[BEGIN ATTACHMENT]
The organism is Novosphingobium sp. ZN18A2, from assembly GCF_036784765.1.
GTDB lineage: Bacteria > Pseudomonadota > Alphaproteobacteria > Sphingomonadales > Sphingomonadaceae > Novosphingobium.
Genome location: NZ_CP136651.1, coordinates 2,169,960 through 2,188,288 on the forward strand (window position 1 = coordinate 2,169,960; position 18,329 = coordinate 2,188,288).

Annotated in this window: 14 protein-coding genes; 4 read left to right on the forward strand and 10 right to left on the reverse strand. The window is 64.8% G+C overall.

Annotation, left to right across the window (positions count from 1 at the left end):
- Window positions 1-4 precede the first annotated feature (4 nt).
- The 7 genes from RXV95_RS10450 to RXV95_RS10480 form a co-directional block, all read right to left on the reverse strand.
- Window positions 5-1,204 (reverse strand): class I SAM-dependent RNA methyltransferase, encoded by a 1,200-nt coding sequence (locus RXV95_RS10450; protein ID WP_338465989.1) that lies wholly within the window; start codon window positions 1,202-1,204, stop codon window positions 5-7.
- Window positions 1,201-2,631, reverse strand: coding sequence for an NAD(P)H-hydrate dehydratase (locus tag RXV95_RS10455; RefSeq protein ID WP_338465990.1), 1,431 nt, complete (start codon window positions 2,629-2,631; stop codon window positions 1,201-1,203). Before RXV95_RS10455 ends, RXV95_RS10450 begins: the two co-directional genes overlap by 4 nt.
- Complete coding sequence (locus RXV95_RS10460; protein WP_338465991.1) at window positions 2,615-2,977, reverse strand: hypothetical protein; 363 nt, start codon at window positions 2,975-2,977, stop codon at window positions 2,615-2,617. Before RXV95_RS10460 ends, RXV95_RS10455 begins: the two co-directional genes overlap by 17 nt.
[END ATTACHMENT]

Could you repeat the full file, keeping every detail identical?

The organism is Novosphingobium sp. ZN18A2, from assembly GCF_036784765.1.
GTDB lineage: Bacteria > Pseudomonadota > Alphaproteobacteria > Sphingomonadales > Sphingomonadaceae > Novosphingobium.
Genome location: NZ_CP136651.1, coordinates 2,169,960 through 2,188,288 on the forward strand (window position 1 = coordinate 2,169,960; position 18,329 = coordinate 2,188,288).

Annotated in this window: 14 protein-coding genes; 4 read left to right on the forward strand and 10 right to left on the reverse strand. The window is 64.8% G+C overall.

Annotation, left to right across the window (positions count from 1 at the left end):
- Window positions 1-4 precede the first annotated feature (4 nt).
- The 7 genes from RXV95_RS10450 to RXV95_RS10480 form a co-directional block, all read right to left on the reverse strand.
- Window positions 5-1,204 (reverse strand): class I SAM-dependent RNA methyltransferase, encoded by a 1,200-nt coding sequence (locus RXV95_RS10450; protein ID WP_338465989.1) that lies wholly within the window; start codon window positions 1,202-1,204, stop codon window positions 5-7.
- Window positions 1,201-2,631, reverse strand: coding sequence for an NAD(P)H-hydrate dehydratase (locus tag RXV95_RS10455; RefSeq protein ID WP_338465990.1), 1,431 nt, complete (start codon window positions 2,629-2,631; stop codon window positions 1,201-1,203). Before RXV95_RS10455 ends, RXV95_RS10450 begins: the two co-directional genes overlap by 4 nt.
- Complete coding sequence (locus RXV95_RS10460; protein WP_338465991.1) at window positions 2,615-2,977, reverse strand: hypothetical protein; 363 nt, start codon at window positions 2,975-2,977, stop codon at window positions 2,615-2,617. Before RXV95_RS10460 ends, RXV95_RS10455 begins: the two co-directional genes overlap by 17 nt.